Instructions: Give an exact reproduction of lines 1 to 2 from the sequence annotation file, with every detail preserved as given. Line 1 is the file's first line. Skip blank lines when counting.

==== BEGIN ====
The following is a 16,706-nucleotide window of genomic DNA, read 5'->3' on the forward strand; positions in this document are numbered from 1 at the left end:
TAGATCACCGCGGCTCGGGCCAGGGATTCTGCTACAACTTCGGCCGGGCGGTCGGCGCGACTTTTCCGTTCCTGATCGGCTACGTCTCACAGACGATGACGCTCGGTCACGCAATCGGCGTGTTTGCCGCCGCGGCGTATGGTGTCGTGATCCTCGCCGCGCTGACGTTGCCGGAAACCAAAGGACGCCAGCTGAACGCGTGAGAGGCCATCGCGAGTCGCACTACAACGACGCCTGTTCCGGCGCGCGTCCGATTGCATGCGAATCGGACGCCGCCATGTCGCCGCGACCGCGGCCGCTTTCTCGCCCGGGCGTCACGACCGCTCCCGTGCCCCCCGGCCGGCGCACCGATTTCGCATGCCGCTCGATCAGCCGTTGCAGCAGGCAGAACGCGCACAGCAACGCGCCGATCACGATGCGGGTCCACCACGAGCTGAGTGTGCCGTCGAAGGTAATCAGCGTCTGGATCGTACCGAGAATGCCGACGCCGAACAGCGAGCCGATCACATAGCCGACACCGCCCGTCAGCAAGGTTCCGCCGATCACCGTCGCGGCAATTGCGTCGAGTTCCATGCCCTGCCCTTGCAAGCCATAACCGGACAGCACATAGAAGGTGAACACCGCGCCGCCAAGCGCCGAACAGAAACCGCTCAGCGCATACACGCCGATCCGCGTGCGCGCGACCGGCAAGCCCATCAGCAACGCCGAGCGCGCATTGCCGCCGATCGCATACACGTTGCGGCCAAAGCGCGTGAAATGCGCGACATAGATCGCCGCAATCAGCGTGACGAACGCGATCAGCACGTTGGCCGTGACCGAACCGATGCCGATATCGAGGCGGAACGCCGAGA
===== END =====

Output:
The following is a 16,706-nucleotide window of genomic DNA, read 5'->3' on the forward strand; positions in this document are numbered from 1 at the left end:
TAGATCACCGCGGCTCGGGCCAGGGATTCTGCTACAACTTCGGCCGGGCGGTCGGCGCGACTTTTCCGTTCCTGATCGGCTACGTCTCACAGACGATGACGCTCGGTCACGCAATCGGCGTGTTTGCCGCCGCGGCGTATGGTGTCGTGATCCTCGCCGCGCTGACGTTGCCGGAAACCAAAGGACGCCAGCTGAACGCGTGAGAGGCCATCGCGAGTCGCACTACAACGACGCCTGTTCCGGCGCGCGTCCGATTGCATGCGAATCGGACGCCGCCATGTCGCCGCGACCGCGGCCGCTTTCTCGCCCGGGCGTCACGACCGCTCCCGTGCCCCCCGGCCGGCGCACCGATTTCGCATGCCGCTCGATCAGCCGTTGCAGCAGGCAGAACGCGCACAGCAACGCGCCGATCACGATGCGGGTCCACCACGAGCTGAGTGTGCCGTCGAAGGTAATCAGCGTCTGGATCGTACCGAGAATGCCGACGCCGAACAGCGAGCCGATCACATAGCCGACACCGCCCGTCAGCAAGGTTCCGCCGATCACCGTCGCGGCAATTGCGTCGAGTTCCATGCCCTGCCCTTGCAAGCCATAACCGGACAGCACATAGAAGGTGAACACCGCGCCGCCAAGCGCCGAACAGAAACCGCTCAGCGCATACACGCCGATCCGCGTGCGCGCGACCGGCAAGCCCATCAGCAACGCCGAGCGCGCATTGCCGCCGATCGCATACACGTTGCGGCCAAAGCGCGTGAAATGCGCGACATAGATCGCCGCAATCAGCGTGACGAACGCGATCAGCACGTTGGCCGTGACCGAACCGATGCCGATATCGAGGCGGAACGCCGAGA